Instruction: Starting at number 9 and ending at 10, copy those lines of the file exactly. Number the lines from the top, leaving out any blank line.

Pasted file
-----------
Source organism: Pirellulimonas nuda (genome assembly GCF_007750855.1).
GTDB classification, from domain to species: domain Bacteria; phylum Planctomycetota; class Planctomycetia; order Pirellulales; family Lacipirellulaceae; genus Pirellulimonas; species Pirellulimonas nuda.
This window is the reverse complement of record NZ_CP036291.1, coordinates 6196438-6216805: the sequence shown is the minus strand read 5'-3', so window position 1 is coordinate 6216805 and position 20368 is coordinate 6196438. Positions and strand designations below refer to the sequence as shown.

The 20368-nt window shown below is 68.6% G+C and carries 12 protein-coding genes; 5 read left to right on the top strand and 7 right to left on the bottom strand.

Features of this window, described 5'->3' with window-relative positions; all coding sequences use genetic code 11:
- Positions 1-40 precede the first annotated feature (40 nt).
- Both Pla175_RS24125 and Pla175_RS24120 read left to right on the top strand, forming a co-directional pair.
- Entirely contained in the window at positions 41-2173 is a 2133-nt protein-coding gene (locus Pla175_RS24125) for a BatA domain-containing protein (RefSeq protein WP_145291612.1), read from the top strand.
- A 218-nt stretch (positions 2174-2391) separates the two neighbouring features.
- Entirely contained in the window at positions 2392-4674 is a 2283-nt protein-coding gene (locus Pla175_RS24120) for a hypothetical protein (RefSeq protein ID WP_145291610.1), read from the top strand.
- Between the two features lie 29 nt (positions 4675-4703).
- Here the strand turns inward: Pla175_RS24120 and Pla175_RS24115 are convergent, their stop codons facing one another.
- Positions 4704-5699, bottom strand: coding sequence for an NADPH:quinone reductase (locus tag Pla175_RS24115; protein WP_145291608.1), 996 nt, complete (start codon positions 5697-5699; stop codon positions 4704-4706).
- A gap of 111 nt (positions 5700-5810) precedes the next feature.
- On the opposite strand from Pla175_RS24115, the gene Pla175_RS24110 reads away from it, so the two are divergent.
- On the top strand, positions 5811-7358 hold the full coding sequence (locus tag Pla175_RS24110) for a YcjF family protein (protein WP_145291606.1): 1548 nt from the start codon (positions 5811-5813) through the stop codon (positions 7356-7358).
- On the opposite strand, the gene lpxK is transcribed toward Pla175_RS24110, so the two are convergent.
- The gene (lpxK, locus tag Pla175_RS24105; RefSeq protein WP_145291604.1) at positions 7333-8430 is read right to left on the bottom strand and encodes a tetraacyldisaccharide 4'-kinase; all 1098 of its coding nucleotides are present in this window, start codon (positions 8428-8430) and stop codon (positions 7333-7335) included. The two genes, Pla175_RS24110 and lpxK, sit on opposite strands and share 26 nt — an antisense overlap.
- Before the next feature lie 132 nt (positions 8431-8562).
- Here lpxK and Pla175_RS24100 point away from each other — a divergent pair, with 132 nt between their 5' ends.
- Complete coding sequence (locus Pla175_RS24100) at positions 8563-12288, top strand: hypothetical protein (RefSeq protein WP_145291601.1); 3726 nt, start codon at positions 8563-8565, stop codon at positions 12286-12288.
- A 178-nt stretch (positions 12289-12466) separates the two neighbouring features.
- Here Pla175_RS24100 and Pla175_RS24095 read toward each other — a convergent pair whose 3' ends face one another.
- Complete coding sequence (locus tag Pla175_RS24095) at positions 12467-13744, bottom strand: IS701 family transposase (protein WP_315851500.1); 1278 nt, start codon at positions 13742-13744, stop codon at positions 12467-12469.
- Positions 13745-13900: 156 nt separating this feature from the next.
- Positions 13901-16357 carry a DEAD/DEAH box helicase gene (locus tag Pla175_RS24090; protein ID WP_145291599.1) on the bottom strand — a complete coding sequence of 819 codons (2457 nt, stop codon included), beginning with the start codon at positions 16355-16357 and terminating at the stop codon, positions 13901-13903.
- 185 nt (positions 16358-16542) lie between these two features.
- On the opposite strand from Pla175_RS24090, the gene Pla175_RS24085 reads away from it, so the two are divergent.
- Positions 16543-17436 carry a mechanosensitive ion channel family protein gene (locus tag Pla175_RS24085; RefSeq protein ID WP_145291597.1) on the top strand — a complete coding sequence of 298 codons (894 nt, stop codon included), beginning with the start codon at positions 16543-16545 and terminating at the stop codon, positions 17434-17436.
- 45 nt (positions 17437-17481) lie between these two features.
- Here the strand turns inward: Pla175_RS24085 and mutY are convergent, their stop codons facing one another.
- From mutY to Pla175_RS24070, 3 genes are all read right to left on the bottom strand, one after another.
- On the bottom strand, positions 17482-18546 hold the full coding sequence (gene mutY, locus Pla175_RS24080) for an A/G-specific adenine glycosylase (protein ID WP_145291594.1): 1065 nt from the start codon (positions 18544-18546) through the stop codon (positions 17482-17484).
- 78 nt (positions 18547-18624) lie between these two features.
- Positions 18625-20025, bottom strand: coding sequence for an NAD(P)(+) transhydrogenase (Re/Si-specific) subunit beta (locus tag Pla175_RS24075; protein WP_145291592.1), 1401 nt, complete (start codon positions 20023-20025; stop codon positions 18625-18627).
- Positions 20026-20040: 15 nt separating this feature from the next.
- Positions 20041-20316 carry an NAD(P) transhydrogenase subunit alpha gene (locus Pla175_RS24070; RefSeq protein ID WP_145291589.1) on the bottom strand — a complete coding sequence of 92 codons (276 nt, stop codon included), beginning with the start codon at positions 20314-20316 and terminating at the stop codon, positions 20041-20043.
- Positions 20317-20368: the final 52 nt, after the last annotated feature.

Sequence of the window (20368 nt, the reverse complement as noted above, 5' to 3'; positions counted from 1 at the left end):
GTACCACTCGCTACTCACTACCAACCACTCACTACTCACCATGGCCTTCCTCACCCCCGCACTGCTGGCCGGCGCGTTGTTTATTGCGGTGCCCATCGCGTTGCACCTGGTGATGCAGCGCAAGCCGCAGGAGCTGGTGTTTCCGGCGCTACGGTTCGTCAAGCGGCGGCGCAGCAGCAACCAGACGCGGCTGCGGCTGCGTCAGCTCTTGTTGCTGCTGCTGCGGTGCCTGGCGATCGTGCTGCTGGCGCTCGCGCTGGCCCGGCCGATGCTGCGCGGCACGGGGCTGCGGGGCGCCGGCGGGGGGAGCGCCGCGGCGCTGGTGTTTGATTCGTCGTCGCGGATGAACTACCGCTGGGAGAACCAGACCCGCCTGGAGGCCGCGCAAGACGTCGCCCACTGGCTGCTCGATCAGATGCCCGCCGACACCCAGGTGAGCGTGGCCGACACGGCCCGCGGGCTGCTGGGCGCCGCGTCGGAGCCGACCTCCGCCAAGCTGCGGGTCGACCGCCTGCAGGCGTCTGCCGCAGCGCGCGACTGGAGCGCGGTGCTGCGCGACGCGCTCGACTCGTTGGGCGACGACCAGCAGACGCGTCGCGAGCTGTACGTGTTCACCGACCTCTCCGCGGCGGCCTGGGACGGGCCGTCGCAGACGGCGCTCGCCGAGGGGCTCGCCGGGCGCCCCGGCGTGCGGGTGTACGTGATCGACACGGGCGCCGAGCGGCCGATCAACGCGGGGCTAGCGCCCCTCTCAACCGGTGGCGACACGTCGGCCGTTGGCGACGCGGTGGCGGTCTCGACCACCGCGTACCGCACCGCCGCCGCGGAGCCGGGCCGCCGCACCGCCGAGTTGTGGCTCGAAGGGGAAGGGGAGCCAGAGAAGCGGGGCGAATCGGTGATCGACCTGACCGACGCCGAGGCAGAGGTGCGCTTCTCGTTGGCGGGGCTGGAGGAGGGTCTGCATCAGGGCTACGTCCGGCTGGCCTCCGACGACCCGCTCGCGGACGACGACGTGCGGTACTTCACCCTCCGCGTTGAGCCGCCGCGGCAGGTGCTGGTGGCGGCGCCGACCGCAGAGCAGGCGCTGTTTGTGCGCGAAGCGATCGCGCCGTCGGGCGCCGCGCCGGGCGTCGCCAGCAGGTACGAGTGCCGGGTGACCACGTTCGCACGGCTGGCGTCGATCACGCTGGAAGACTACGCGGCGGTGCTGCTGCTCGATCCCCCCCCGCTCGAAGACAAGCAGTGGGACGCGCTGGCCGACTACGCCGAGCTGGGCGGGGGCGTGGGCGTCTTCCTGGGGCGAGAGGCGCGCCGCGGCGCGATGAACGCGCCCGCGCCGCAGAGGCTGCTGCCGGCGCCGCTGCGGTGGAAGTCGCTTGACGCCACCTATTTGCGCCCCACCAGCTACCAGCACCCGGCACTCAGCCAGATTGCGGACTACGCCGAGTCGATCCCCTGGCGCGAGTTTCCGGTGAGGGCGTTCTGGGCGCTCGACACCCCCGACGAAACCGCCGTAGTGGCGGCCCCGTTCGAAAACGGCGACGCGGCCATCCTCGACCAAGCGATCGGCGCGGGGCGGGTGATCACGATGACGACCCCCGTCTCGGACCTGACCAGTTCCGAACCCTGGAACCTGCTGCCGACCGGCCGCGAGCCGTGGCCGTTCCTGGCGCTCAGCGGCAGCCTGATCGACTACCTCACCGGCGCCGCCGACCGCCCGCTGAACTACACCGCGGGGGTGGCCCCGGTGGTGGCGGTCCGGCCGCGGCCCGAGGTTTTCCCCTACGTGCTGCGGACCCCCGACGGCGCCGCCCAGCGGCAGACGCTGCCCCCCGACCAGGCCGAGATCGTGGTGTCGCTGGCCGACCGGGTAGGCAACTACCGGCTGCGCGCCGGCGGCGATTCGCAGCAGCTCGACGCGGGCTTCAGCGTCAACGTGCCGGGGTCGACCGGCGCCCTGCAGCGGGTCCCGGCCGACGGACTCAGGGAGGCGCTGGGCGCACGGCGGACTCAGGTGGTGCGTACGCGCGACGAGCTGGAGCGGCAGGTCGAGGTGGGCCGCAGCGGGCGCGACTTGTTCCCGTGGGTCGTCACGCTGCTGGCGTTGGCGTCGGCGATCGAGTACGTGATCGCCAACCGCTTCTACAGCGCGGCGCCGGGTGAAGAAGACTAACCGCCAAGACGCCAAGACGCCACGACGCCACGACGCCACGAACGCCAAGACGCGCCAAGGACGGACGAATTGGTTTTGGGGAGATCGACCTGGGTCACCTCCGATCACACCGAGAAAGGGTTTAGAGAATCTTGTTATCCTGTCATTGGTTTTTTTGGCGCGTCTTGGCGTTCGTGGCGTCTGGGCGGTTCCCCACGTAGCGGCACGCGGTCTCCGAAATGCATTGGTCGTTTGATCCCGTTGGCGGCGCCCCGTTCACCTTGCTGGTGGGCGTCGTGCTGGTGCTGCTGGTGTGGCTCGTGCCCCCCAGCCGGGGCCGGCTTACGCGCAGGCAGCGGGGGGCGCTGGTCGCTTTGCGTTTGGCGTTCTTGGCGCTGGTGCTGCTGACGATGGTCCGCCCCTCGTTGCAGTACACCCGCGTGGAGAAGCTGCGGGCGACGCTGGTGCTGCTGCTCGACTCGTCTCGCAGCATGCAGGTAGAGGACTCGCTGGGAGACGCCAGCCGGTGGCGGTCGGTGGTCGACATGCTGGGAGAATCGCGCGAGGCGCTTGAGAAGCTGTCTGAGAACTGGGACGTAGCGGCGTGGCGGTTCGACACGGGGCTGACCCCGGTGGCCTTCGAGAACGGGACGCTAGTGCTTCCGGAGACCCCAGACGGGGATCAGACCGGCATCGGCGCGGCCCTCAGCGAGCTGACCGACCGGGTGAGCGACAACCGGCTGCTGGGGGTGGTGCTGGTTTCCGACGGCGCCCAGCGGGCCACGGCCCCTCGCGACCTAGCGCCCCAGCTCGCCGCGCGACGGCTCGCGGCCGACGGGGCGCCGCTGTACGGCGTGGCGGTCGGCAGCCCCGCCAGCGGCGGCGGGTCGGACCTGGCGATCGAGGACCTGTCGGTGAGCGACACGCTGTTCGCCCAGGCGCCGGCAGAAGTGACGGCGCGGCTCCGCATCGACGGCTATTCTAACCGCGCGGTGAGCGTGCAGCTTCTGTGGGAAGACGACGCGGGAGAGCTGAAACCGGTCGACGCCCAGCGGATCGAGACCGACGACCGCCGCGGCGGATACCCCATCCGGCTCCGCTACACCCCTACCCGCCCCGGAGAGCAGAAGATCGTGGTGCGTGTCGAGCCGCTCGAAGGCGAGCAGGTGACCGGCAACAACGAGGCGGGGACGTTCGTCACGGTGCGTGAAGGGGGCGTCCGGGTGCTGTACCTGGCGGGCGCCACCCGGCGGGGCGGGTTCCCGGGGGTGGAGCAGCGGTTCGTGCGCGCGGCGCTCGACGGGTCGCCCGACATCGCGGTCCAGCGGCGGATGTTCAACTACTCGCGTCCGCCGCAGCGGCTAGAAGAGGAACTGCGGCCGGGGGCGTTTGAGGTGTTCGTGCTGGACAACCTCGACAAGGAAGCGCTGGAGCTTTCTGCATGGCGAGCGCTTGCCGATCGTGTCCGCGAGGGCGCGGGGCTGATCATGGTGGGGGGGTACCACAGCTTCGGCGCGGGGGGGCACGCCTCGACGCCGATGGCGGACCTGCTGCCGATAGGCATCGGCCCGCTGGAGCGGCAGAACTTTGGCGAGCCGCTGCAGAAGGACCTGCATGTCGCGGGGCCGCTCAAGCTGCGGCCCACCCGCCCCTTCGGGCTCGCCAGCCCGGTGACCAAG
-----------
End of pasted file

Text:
- A 218-nt stretch (positions 2174-2391) separates the two neighbouring features.
- Entirely contained in the window at positions 2392-4674 is a 2283-nt protein-coding gene (locus Pla175_RS24120) for a hypothetical protein (RefSeq protein ID WP_145291610.1), read from the top strand.